Dwight H. Little’s 1988 action comedy adventure, Bloodstone, stands amply among any cadre of 80s action titles you can put together. Aside from it’s campy and cheesy allure, it’s precisely the kind you would expect from the Cannon era – this one being from Omega Entertainment and hailing as an Indian-American production.
To boot, it marks the only production of its kind for Indian actor Rajinikanth, who was already twelve years into his craft, and having learned several languages. For this, language barriers fall short for his role in Blood Stone, coupled with leading duo Brett Stimely and Anna Nichols, and a line-up of oddball characters fresh from a Golan-Globus vehicle.
Bloodstone carries its narrative from 13th century India to present day, introducing ex-cop-turned-textiles family business heir, Sandy (Stimely) and wife, Stephanie (Nichols), freshly arrived on their workacation in the region. A man named Paul Lorre (Jack Kehler), boards the train and breaks the ice over work, life, and a newspaper report about a missing ruby in London.
The three arrive to their destination, but not before Lorre slips them a mysterious object, only to get whisked away by sniveling Inspector Ramesh (Charlie Brill). Their arrival finds them in the expedient company of Shyam (Rajinikanth), a road-savvy “man of all trades” working as a cab driver.
The men chasing the trio are henchmen working for Van Hoeven (Christopher Neame), a rich crime boss whose sole purpose is to acquire the missing ruby that was intended for delivery by Lorre. With the stone missing, and in tow, the dogged, oddball Ramesh who is also in pursuit of the ruby, it’s not long before Stephanie is kidnapped, and a chance reunion between Sandy and Shyam find the two reluctantly partnered to help find Stephanie in exchange for the elusive jewel.
Bloodstone flows with a kinetic storyline, and with lots of moving pieces to keep things interesting. Stimely is well suited as an 80s leading man for his first feature film, but its Rajinikanth who steals the show nearly every which way. His filmic delivery is accentuated by his on-screen charisma which is simply second nature, and conveys exactly why he’s the star he’s become to this day.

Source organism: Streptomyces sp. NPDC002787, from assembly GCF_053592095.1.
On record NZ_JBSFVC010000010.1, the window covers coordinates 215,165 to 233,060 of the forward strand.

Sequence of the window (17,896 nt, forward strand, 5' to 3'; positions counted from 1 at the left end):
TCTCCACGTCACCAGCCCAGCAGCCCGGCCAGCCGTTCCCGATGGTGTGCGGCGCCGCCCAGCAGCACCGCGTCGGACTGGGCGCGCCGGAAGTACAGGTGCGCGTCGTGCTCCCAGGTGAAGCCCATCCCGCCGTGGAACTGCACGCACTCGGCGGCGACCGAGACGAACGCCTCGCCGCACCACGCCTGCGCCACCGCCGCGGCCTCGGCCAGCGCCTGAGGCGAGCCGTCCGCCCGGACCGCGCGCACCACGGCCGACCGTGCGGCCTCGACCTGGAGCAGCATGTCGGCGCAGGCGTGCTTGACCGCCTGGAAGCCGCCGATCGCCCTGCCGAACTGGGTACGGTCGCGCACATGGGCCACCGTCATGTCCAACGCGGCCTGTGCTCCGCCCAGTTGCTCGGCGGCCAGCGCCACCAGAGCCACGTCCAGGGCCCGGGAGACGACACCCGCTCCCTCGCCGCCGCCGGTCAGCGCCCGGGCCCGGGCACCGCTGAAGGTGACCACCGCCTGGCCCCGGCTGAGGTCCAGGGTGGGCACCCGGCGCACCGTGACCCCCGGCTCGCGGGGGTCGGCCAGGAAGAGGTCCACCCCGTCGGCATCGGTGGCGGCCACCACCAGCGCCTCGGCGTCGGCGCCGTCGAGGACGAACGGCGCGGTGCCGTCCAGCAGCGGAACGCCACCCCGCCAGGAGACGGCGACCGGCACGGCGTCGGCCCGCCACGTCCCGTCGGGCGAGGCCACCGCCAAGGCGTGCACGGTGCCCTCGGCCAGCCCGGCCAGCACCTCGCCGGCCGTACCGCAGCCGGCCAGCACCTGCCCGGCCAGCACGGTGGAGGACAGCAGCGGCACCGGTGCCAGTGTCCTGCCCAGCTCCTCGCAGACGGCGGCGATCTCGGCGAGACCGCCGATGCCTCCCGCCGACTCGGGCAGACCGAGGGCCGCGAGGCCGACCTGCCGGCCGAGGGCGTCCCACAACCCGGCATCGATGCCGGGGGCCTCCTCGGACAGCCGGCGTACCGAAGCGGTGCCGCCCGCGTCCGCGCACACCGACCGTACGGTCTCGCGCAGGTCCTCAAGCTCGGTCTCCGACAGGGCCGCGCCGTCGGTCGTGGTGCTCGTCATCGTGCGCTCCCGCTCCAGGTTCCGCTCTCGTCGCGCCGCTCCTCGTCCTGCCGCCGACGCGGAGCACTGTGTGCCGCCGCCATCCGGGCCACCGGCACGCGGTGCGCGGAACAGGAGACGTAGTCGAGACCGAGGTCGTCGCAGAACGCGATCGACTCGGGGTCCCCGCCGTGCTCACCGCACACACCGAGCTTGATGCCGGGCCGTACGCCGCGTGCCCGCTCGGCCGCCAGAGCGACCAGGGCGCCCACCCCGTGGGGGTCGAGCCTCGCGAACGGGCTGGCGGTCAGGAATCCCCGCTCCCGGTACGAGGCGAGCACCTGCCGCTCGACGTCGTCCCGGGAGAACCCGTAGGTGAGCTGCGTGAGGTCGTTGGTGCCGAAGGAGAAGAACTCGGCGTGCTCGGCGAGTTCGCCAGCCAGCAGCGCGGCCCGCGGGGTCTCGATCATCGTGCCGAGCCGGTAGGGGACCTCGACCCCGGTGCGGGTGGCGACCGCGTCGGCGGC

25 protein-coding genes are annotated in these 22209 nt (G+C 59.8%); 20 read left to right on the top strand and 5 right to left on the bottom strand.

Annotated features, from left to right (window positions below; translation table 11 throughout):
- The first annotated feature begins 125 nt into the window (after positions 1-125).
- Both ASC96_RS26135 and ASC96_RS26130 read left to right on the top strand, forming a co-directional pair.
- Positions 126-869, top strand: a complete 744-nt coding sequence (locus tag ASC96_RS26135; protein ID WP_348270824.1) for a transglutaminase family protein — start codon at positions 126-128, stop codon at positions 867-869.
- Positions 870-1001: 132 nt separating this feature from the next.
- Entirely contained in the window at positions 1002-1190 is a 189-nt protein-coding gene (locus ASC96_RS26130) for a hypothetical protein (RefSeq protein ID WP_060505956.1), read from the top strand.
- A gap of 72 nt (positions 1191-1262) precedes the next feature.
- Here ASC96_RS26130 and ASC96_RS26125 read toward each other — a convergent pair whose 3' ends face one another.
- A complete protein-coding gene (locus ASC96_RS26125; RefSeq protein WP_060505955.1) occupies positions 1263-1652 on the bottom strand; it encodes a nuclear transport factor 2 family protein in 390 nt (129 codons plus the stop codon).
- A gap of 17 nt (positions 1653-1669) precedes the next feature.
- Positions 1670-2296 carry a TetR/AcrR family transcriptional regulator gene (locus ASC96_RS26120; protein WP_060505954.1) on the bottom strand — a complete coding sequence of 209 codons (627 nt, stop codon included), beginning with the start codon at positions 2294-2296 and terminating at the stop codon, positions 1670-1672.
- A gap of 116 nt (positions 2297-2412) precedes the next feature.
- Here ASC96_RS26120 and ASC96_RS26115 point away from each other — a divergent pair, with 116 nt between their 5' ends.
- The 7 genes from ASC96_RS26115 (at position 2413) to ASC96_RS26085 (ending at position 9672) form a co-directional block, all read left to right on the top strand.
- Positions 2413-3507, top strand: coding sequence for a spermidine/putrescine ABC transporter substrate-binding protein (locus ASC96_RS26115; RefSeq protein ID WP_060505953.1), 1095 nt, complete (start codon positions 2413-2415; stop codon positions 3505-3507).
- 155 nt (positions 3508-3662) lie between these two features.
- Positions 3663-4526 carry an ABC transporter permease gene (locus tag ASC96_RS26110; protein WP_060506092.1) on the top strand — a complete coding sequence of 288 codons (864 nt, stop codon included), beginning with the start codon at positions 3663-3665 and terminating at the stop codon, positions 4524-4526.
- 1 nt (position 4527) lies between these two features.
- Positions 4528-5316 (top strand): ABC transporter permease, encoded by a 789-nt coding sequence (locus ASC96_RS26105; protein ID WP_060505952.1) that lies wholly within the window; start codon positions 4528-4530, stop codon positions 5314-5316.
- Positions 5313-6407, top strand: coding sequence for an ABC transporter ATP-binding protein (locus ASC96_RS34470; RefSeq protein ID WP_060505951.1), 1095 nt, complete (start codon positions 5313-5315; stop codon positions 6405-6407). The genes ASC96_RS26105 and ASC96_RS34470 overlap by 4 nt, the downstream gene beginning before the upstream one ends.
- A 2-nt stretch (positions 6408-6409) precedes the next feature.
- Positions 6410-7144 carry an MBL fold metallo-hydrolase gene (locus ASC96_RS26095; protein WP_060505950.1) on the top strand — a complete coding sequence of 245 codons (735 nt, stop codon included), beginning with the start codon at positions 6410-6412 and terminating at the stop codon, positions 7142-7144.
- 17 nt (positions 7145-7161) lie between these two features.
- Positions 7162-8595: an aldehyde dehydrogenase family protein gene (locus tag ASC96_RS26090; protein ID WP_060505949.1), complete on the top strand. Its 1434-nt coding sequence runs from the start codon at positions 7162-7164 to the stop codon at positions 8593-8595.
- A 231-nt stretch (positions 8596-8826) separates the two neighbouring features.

Neame’s cartoonish villain in Van Hoeven brings exactly the kind of over-the-top flair with a man who surrounds himself with beautiful, bikini-clad (and even topless) women. Further on the antagonistic end is Brill’s portrayal as the vexatious Ramesh, who speaks ardently to the avid moviegoer familiar with G.W. Bailey’s Lt. Harris in Police Academy.
The production design provides an epic scope for the story, using various village and jungle locales for the story. The fight scenes are mostly rubbish, but are also what you would expect as a prominently Western production for its time with lead actors who could do worse on screenfighting. The film’s depth and scope, however, serve nicely as a warm welcome to viewers readily relaxing their brain cells just to enjoy a ninety-minute good time.
It’s especially a treat for those who may or may not be new to Rajinikanth, who became a viral video sensation when clips of his 2010 sci-fi action hit, Enthiran, began making the rounds on social media, otherwise planting a seed that would ultimately help proliferate the Indian film industry. There are definitely folks who specialize in this field as well, including Josh Hurtado at Screen Anarchy, or even Jaby Koay on YouTube, for anyone looking to take notes or study the niche a lot more closely, so following them would be highly recommended.
As for Blood Stone, you can especially thank the good folks over at Arrow Video for including the title in its library. Long before its director would take the reigns for more action-packed pursuits like Rapid Fire, Murder At 1600 and even the workaday adaptation of Tekken, Blood Stone is a noteworthy watch for the nostalgic moviegoer, and even moreso, a valuable jewel for those just discovering one of India’s biggest and beloved on-screen baddesses for nearly four decades and counting.